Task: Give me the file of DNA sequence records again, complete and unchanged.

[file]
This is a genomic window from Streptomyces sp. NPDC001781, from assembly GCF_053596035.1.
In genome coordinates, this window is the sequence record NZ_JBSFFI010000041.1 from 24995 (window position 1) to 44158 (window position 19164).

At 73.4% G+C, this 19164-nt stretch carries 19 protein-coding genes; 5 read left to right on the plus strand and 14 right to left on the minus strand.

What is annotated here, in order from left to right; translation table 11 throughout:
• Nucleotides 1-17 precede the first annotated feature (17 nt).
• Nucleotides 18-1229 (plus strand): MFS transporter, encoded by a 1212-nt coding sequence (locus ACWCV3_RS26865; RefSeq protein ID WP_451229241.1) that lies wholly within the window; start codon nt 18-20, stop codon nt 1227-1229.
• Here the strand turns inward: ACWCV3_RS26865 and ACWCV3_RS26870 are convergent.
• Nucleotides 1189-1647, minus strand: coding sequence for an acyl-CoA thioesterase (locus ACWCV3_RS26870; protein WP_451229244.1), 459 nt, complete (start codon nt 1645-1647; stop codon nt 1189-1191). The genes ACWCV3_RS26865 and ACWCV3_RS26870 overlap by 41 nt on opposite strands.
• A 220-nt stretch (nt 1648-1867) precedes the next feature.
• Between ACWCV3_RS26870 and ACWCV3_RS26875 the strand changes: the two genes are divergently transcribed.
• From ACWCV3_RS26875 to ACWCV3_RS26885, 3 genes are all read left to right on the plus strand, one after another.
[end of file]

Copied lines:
This is a genomic window from Streptomyces sp. NPDC001781, from assembly GCF_053596035.1.
In genome coordinates, this window is the sequence record NZ_JBSFFI010000041.1 from 24995 (window position 1) to 44158 (window position 19164).

At 73.4% G+C, this 19164-nt stretch carries 19 protein-coding genes; 5 read left to right on the plus strand and 14 right to left on the minus strand.

What is annotated here, in order from left to right; translation table 11 throughout:
• Nucleotides 1-17 precede the first annotated feature (17 nt).
• Nucleotides 18-1229 (plus strand): MFS transporter, encoded by a 1212-nt coding sequence (locus ACWCV3_RS26865; RefSeq protein ID WP_451229241.1) that lies wholly within the window; start codon nt 18-20, stop codon nt 1227-1229.
• Here the strand turns inward: ACWCV3_RS26865 and ACWCV3_RS26870 are convergent.
• Nucleotides 1189-1647, minus strand: coding sequence for an acyl-CoA thioesterase (locus ACWCV3_RS26870; protein WP_451229244.1), 459 nt, complete (start codon nt 1645-1647; stop codon nt 1189-1191). The genes ACWCV3_RS26865 and ACWCV3_RS26870 overlap by 41 nt on opposite strands.
• A 220-nt stretch (nt 1648-1867) precedes the next feature.
• Between ACWCV3_RS26870 and ACWCV3_RS26875 the strand changes: the two genes are divergently transcribed.
• From ACWCV3_RS26875 to ACWCV3_RS26885, 3 genes are all read left to right on the plus strand, one after another.